The Personal Electric Mobility Device (PEMD) is becoming a popular, accessible mode of transportation among the people who used to walk, bike, and drive cars. Although PEMDs have plenty of features, their safety and operational features while running on a walkway or roadway are less known. As these devices are too fast for a footpath and too slow for highways, they may need particular infrastructure and policy. This report provides the outcomes of an investigation on policy and infrastructure needs for PEMDs on walkways and in the connected world. This study analyzed the safety data from the National Electronic Injury Surveillance System (NEISS) to investigate the features of accidents related to PEMDs. Data was collected from the NEISS Query Builder website for four NEISS product codes (1329-Electric Powered Scooters, 1744-Electric Mobility Cart, 3215-Mopeds, and 5042-Electric Skateboards) from 2006 to 2017. It was found that there were 1,085,352 estimated injuries nationwide for these four products during that time. This study analyzed PEMD-related injuries by time (year, season, month, day, weekend, or workday), the demographics of the victims (gender, age, race), the location of the crashes, and affected body-part of victims. Following this analysis, an experiment was conducted to examine the effect of a hoverboard on pedestrians’ walking speed in traditional operating conditions; it was found that pedestrian walking speed was reduced up to 10% when sharing the walkway with a hoverboard. Based on the experimental data, a simulated environment was created in VISSIM, a micro-simulation software, to measure any changes in operating characteristics of the pedestrian with and without PEMDs on a walkway. The simulation results concluded that PEMDs like a hoverboard or an electric scooter increased the delay time on the sidewalk; this magnitude is higher for a narrow path than a wider one. In a real-world test, the feasibility of a hoverboard was evaluated in a connected environment, and it was found that a connected vehicle could detect the hoverboard at a stopping-sight-distance at a certain speed. However, the connected vehicle should be more cautious as the hoverboard is much faster than a pedestrian. Finally, this report provides some recommendations for using PEMDs on walkways shared with pedestrians.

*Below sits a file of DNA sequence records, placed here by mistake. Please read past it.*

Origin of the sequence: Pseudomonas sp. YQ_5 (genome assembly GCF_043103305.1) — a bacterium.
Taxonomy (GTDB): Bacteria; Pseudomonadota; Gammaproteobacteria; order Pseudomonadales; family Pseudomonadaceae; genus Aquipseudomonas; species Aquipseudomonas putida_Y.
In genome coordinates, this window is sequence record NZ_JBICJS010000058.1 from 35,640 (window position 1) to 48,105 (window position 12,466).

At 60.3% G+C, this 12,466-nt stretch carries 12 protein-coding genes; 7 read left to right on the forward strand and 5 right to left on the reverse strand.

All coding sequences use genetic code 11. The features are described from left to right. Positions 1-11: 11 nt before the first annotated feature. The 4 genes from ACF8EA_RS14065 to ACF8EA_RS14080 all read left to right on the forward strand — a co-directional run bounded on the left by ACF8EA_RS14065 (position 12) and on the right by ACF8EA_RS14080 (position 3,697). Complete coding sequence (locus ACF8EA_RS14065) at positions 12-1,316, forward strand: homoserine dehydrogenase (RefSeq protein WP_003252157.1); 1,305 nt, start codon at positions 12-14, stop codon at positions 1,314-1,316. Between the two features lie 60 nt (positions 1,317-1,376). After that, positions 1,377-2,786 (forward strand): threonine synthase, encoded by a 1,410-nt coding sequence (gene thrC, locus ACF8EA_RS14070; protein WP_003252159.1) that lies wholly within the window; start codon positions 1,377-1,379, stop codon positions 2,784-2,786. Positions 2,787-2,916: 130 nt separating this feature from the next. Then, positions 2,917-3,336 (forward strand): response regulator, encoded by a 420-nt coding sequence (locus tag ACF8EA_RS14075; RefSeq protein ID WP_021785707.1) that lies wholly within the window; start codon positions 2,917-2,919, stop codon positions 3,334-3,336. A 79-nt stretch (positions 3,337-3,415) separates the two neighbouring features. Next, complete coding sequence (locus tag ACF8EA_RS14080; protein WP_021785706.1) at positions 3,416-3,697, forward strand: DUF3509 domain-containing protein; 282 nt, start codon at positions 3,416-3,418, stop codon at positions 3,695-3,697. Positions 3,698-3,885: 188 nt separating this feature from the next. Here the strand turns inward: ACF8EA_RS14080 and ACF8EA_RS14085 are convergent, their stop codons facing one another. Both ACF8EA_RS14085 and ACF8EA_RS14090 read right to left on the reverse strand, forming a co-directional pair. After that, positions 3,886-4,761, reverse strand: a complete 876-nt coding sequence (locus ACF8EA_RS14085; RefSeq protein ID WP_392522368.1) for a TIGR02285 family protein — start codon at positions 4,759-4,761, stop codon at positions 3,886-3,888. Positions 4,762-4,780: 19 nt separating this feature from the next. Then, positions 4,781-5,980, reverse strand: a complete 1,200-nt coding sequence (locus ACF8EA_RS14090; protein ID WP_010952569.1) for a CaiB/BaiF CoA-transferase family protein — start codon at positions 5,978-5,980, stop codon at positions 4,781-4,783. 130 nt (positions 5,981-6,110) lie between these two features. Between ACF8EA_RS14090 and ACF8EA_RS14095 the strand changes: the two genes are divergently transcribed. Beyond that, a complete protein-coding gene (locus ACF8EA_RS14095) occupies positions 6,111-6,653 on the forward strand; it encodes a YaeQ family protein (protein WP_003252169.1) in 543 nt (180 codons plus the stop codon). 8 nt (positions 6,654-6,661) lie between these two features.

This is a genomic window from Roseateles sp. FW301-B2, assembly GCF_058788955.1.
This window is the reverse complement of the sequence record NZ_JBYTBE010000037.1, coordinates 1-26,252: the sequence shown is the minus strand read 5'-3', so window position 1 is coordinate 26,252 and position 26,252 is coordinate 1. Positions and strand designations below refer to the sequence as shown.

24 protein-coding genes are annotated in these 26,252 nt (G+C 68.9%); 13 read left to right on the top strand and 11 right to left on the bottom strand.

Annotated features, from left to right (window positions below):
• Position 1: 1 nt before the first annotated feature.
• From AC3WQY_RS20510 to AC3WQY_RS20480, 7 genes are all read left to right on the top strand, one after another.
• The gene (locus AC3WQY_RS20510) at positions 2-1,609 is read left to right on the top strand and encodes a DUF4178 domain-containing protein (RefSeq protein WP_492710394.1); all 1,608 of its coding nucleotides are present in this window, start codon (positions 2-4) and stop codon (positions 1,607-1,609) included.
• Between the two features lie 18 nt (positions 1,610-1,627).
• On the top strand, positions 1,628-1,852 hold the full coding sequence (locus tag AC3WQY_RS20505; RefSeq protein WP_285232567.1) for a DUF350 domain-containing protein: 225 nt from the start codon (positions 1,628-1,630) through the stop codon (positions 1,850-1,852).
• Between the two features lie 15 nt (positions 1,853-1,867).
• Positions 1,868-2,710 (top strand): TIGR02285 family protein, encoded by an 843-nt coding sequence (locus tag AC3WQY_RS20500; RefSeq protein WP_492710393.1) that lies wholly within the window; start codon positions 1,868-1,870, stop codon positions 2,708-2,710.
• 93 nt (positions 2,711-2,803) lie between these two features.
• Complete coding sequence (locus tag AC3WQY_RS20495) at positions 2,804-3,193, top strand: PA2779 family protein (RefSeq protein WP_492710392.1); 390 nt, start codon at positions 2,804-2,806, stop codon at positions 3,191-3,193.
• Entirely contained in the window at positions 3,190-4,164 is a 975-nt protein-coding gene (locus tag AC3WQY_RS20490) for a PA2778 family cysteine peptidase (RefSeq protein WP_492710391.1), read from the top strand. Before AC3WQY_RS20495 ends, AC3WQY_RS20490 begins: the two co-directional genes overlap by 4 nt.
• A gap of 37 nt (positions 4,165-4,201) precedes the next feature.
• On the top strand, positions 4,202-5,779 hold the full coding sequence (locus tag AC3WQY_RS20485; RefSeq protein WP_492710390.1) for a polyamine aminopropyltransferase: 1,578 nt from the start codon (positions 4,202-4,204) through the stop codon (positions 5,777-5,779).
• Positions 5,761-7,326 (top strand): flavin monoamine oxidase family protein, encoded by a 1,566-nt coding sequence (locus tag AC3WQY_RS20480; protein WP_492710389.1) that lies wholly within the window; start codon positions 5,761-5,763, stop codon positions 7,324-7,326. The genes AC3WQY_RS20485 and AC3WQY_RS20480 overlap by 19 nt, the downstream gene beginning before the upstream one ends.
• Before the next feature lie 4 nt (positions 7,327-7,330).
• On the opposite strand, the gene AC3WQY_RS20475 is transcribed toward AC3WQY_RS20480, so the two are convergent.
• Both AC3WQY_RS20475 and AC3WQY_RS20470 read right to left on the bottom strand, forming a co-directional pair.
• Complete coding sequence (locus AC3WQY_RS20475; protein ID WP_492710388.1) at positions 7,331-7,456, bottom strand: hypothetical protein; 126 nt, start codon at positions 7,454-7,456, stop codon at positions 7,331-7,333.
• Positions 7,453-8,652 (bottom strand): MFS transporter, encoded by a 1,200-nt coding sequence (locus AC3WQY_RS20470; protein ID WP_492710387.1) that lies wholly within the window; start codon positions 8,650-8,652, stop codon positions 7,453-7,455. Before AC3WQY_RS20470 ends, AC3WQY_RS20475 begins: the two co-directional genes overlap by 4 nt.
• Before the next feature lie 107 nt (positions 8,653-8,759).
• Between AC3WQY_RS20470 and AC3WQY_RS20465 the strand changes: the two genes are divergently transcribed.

Infrastructure and Policy Needs for Personal Electric Mobility Devices in a Connected Vehicle World Final Report